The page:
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Just a few weeks ago the band announced “Pedestrian Verse,” tracks from which are already proving the album will not live up (or down, as it were) to that name in any literal sense. The songs glimpsed in “Here” are testament to that, especially Hutchison’s solo performance of “State Hospital,” which he gives mid way through this gorgeous film, with verse as powerful as the Highlands are in their vista, looming over the little Scottish town where he sang it.

The album will be out Feb. 5th on Canvasback Music/Atlantic Records.

You haven’t wanted to visit the Highlands more since Christopher Lambert wore a kilt, right? Let us know in the comments below or on Twitter or Facebook!

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Face Melting Cameos

The 10 Most Metal Pop Culture Cameos

Glenn Danzig drops by Portlandia tonight at 10P on IFC.

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Glenn Danzig rocks harder than granite. In his 60 years, he’s mastered punk with The Misfits, slayed metal with the eponymous Danzig, and generally melted faces with the force of his voice. And thanks to Fred and Carrie, he’s now stopping by tonight’s brand new Portlandia so we can finally get to see what “Evil Elvis” is like when he hits the beach. To celebrate his appearance, we put together our favorite metal moments from pop culture, from the sublime to the absurd.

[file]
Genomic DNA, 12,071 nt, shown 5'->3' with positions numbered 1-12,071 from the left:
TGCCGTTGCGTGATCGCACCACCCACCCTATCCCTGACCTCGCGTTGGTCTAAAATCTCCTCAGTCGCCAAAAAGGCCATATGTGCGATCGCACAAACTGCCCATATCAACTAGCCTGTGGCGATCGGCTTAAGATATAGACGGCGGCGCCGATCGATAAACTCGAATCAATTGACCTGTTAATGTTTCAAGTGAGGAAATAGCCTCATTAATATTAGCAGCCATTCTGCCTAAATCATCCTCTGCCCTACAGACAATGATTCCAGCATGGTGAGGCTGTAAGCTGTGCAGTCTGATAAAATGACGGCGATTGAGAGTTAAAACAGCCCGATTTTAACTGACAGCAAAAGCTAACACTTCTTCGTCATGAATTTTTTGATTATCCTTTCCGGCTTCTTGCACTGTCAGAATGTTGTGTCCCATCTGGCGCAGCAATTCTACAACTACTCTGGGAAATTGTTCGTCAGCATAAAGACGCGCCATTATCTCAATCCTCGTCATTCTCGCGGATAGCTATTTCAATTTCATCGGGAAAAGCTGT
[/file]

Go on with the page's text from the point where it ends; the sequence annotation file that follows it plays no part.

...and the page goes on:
10. Cannibal Corpse meets Ace Ventura

Back in the ’90s,  Cannibal Corpse was just a small time band from Upstate New York, plying their death metal wares wherever they could find a crowd, when a call from Jim Carry transformed their lives. Turns out the actor was a fan, and wanted them for a cameo in his new movie, Ace Ventura: Pet Detective. The band had a European tour coming up, and were wary of being made fun of, so they turned it down. Thankfully, the rubber-faced In Living Color vet wouldn’t take no for an answer, proving that you don’t need to have a lot of fans, just the right ones.